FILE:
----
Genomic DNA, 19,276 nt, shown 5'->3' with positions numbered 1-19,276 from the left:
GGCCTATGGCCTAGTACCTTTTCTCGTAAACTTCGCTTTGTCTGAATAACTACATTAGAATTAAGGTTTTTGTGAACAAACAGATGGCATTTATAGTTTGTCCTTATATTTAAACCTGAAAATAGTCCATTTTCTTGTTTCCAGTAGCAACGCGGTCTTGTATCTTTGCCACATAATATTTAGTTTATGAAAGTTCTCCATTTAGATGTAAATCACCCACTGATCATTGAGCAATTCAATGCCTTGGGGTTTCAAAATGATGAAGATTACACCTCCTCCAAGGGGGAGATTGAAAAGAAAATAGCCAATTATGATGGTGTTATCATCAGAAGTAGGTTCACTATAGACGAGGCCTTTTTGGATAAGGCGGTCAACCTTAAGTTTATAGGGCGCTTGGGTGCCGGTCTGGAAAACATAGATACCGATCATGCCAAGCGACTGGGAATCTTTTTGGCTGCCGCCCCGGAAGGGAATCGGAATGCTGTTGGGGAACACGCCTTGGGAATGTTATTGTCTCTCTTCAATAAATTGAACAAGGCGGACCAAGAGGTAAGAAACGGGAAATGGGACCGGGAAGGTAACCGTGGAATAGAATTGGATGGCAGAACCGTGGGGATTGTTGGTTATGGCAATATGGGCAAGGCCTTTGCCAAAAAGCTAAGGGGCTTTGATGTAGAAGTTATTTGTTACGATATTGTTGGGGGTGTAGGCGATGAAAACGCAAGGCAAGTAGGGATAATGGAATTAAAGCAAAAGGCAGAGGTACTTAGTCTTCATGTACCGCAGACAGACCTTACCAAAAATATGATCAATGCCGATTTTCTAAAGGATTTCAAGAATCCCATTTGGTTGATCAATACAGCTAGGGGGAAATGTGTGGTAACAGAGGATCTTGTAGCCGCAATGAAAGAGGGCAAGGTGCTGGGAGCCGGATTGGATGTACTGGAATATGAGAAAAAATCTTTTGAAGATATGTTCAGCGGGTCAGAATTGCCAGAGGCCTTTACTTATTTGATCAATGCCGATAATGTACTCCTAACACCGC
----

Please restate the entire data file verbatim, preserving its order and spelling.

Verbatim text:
Genomic DNA, 19,276 nt, shown 5'->3' with positions numbered 1-19,276 from the left:
GGCCTATGGCCTAGTACCTTTTCTCGTAAACTTCGCTTTGTCTGAATAACTACATTAGAATTAAGGTTTTTGTGAACAAACAGATGGCATTTATAGTTTGTCCTTATATTTAAACCTGAAAATAGTCCATTTTCTTGTTTCCAGTAGCAACGCGGTCTTGTATCTTTGCCACATAATATTTAGTTTATGAAAGTTCTCCATTTAGATGTAAATCACCCACTGATCATTGAGCAATTCAATGCCTTGGGGTTTCAAAATGATGAAGATTACACCTCCTCCAAGGGGGAGATTGAAAAGAAAATAGCCAATTATGATGGTGTTATCATCAGAAGTAGGTTCACTATAGACGAGGCCTTTTTGGATAAGGCGGTCAACCTTAAGTTTATAGGGCGCTTGGGTGCCGGTCTGGAAAACATAGATACCGATCATGCCAAGCGACTGGGAATCTTTTTGGCTGCCGCCCCGGAAGGGAATCGGAATGCTGTTGGGGAACACGCCTTGGGAATGTTATTGTCTCTCTTCAATAAATTGAACAAGGCGGACCAAGAGGTAAGAAACGGGAAATGGGACCGGGAAGGTAACCGTGGAATAGAATTGGATGGCAGAACCGTGGGGATTGTTGGTTATGGCAATATGGGCAAGGCCTTTGCCAAAAAGCTAAGGGGCTTTGATGTAGAAGTTATTTGTTACGATATTGTTGGGGGTGTAGGCGATGAAAACGCAAGGCAAGTAGGGATAATGGAATTAAAGCAAAAGGCAGAGGTACTTAGTCTTCATGTACCGCAGACAGACCTTACCAAAAATATGATCAATGCCGATTTTCTAAAGGATTTCAAGAATCCCATTTGGTTGATCAATACAGCTAGGGGGAAATGTGTGGTAACAGAGGATCTTGTAGCCGCAATGAAAGAGGGCAAGGTGCTGGGAGCCGGATTGGATGTACTGGAATATGAGAAAAAATCTTTTGAAGATATGTTCAGCGGGTCAGAATTGCCAGAGGCCTTTACTTATTTGATCAATGCCGATAATGTACTCCTAACACCGC